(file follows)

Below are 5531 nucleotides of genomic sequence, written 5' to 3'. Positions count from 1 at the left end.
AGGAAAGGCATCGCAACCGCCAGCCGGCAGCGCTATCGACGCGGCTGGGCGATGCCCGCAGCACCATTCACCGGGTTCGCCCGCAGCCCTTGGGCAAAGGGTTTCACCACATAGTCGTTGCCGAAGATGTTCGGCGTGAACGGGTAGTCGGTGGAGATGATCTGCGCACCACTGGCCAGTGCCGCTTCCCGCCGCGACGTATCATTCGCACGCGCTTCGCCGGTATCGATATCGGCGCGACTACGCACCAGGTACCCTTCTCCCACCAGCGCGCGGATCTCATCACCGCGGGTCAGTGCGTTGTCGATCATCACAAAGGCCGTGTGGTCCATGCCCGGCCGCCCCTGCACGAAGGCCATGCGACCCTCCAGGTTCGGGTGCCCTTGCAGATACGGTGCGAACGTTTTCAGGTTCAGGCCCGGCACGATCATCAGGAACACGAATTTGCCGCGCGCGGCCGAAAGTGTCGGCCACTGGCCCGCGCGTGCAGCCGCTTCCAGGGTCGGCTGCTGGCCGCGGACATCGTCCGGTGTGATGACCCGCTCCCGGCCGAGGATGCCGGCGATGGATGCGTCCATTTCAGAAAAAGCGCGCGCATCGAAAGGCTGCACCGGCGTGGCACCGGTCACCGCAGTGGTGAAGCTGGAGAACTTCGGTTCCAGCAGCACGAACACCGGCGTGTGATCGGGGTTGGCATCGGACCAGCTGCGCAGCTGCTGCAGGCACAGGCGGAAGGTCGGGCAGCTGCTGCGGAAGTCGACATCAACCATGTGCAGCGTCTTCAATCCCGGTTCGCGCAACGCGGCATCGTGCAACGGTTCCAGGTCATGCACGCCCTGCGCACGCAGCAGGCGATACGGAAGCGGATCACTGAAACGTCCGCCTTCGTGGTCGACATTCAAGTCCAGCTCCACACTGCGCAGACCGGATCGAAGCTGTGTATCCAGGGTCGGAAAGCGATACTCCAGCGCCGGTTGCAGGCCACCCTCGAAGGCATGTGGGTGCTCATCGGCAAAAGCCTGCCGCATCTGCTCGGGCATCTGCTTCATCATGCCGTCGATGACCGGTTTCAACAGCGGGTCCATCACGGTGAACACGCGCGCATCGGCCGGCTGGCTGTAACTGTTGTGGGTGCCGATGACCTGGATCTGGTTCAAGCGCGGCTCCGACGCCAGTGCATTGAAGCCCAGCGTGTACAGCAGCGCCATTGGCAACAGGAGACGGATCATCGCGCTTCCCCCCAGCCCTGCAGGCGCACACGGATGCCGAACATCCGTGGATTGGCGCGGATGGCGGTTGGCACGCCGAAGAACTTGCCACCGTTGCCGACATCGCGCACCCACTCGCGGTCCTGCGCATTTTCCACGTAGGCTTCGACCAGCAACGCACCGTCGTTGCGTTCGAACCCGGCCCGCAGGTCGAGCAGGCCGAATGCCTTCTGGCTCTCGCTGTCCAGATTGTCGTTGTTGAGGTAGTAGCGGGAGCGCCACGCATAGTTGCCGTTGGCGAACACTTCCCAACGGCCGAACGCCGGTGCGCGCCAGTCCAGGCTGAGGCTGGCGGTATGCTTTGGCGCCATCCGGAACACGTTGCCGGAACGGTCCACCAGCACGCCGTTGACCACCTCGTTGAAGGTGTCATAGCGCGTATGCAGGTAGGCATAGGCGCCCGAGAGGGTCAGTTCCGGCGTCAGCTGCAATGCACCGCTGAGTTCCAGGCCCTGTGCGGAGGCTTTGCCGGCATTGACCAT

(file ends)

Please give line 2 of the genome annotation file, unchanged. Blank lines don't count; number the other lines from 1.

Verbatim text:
AGGAAAGGCATCGCAACCGCCAGCCGGCAGCGCTATCGACGCGGCTGGGCGATGCCCGCAGCACCATTCACCGGGTTCGCCCGCAGCCCTTGGGCAAAGGGTTTCACCACATAGTCGTTGCCGAAGATGTTCGGCGTGAACGGGTAGTCGGTGGAGATGATCTGCGCACCACTGGCCAGTGCCGCTTCCCGCCGCGACGTATCATTCGCACGCGCTTCGCCGGTATCGATATCGGCGCGACTACGCACCAGGTACCCTTCTCCCACCAGCGCGCGGATCTCATCACCGCGGGTCAGTGCGTTGTCGATCATCACAAAGGCCGTGTGGTCCATGCCCGGCCGCCCCTGCACGAAGGCCATGCGACCCTCCAGGTTCGGGTGCCCTTGCAGATACGGTGCGAACGTTTTCAGGTTCAGGCCCGGCACGATCATCAGGAACACGAATTTGCCGCGCGCGGCCGAAAGTGTCGGCCACTGGCCCGCGCGTGCAGCCGCTTCCAGGGTCGGCTGCTGGCCGCGGACATCGTCCGGTGTGATGACCCGCTCCCGGCCGAGGATGCCGGCGATGGATGCGTCCATTTCAGAAAAAGCGCGCGCATCGAAAGGCTGCACCGGCGTGGCACCGGTCACCGCAGTGGTGAAGCTGGAGAACTTCGGTTCCAGCAGCACGAACACCGGCGTGTGATCGGGGTTGGCATCGGACCAGCTGCGCAGCTGCTGCAGGCACAGGCGGAAGGTCGGGCAGCTGCTGCGGAAGTCGACATCAACCATGTGCAGCGTCTTCAATCCCGGTTCGCGCAACGCGGCATCGTGCAACGGTTCCAGGTCATGCACGCCCTGCGCACGCAGCAGGCGATACGGAAGCGGATCACTGAAACGTCCGCCTTCGTGGTCGACATTCAAGTCCAGCTCCACACTGCGCAGACCGGATCGAAGCTGTGTATCCAGGGTCGGAAAGCGATACTCCAGCGCCGGTTGCAGGCCACCCTCGAAGGCATGTGGGTGCTCATCGGCAAAAGCCTGCCGCATCTGCTCGGGCATCTGCTTCATCATGCCGTCGATGACCGGTTTCAACAGCGGGTCCATCACGGTGAACACGCGCGCATCGGCCGGCTGGCTGTAACTGTTGTGGGTGCCGATGACCTGGATCTGGTTCAAGCGCGGCTCCGACGCCAGTGCATTGAAGCCCAGCGTGTACAGCAGCGCCATTGGCAACAGGAGACGGATCATCGCGCTTCCCCCCAGCCCTGCAGGCGCACACGGATGCCGAACATCCGTGGATTGGCGCGGATGGCGGTTGGCACGCCGAAGAACTTGCCACCGTTGCCGACATCGCGCACCCACTCGCGGTCCTGCGCATTTTCCACGTAGGCTTCGACCAGCAACGCACCGTCGTTGCGTTCGAACCCGGCCCGCAGGTCGAGCAGGCCGAATGCCTTCTGGCTCTCGCTGTCCAGATTGTCGTTGTTGAGGTAGTAGCGGGAGCGCCACGCATAGTTGCCGTTGGCGAACACTTCCCAACGGCCGAACGCCGGTGCGCGCCAGTCCAGGCTGAGGCTGGCGGTATGCTTTGGCGCCATCCGGAACACGTTGCCGGAACGGTCCACCAGCACGCCGTTGACCACCTCGTTGAAGGTGTCATAGCGCGTATGCAGGTAGGCATAGGCGCCCGAGAGGGTCAGTTCCGGCGTCAGCTGCAATGCACCGCTGAGTTCCAGGCCCTGTGCGGAGGCTTTGCCGGCATTGACCAT